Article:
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The technology behind Down Your High Street's indie quest

It’s been an important 12 months for Down Your High Street (DYHS), the online marketplace helping independent retailers with stores sell via the web.

Earlier this year the company secured a £262,000 investment to help it develop its platform and create the marketing buzz it believes is required to scale further in the months ahead. It also brought in Keith Hamilton as chief operating officer, who brings with him significant experience from his time in area and regional manager roles at Superdrug and Marks & Spencer, and as head of eCommerce at Wickes.

In addition, DYHS has finalised several core technology and service tie-ups that its independent retail partners can utilise to boost their own online presence and secure sales that might otherwise have gone to a chain store or online pureplay.

And figures from Local Data Company (LDC), a research group that tracks the state of the UK high street, suggest retailers are in need of all the support they can get.

Rising business rates, growth of online rivals, and changing consumer habits are just a selection of factors contributing to 2018 UK store openings slowing to a five-year low of 43,278. LDC also recorded the highest ever rate of closures, 50,828, resulting in a net loss of 7,550 occupied units.

DYHS’s mission is to help independents that already have a physical presence optimise their premises by raising awareness of them online and providing a complimentary sales channel, while also driving traffic to shops via click & collect and geo-targeted marketing.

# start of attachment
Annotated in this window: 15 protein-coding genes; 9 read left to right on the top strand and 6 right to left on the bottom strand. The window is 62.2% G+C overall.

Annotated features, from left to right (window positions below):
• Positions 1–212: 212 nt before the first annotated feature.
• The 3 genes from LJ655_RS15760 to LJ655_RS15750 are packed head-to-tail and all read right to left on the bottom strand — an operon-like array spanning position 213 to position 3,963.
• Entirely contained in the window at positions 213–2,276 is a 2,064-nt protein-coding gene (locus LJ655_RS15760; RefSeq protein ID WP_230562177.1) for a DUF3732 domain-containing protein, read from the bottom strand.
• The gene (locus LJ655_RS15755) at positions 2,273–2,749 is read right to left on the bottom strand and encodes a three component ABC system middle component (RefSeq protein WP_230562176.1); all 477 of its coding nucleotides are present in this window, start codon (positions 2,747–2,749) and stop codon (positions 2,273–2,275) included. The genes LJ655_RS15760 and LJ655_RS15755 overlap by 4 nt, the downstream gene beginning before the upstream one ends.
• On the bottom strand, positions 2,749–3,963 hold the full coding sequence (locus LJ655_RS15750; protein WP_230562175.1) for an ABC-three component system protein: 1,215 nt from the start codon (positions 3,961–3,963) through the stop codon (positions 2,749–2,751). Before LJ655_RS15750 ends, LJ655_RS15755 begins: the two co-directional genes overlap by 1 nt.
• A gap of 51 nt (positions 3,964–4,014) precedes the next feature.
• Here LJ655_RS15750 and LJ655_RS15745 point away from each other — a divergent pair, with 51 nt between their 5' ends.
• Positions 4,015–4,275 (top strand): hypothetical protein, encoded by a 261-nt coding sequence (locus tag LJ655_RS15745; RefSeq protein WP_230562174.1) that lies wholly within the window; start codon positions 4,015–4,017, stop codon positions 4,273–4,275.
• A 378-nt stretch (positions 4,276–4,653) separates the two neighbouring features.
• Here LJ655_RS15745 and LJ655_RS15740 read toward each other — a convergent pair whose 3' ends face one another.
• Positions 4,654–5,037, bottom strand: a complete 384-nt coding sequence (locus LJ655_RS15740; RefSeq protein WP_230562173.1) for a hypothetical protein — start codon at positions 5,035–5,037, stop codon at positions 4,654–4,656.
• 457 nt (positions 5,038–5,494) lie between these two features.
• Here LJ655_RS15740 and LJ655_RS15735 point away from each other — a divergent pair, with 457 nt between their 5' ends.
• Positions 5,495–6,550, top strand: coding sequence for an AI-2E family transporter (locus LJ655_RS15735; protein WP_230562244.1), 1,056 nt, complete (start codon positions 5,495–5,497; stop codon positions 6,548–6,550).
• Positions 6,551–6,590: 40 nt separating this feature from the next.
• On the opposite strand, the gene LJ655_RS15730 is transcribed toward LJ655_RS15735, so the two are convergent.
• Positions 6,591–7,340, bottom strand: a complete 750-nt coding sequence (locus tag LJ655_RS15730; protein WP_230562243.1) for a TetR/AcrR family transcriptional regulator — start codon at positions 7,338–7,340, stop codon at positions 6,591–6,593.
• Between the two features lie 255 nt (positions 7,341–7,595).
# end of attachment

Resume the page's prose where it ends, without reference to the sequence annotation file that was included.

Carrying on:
The model

The marketplace already has over 650 independent UK retailers on its site, and it takes a 15% share of each sale made through DYHS. The business’s co-founder, Daniel Whytock, believes DYHS is well positioned to digitise the wider indie retail sector in the years ahead, and help smaller firms compete with their larger and digital counterparts.

“There’s been a churning process and the retailers that failed to adapt to the digital era have fallen by the wayside or they’ve reduced their store numbers because they don’t need the square footage,” he explains.

“But the dip we’ve gone through has brought out a huge love for the high street and appreciation for independent retail – I expect there will be a growing number of people shopping at indie retailers over time.”

Whytock is not just crossing his fingers and relying on sentiment to boost the UK’s high streets again – he is aware successful retailers must have a point of difference and excite the general public. And wider changes in society, such as the growing need for affordable housing and mixed-use developments in communities, will clearly continue to impact the volume of retail stores required in towns and cities.

But with its involvement in initiatives such as the Great British High Street Awards, its partnership with the British Independent Retail Association, and a raft of new collaborations, DYHS is certainly taking some active measures to help the sector.

Buy now, pay later

DYHS, which was established in 2013, has a longstanding payment wallet partnership with Adyen, but it has recently added buy now, pay later solutions provider Clearpay to its checkout options.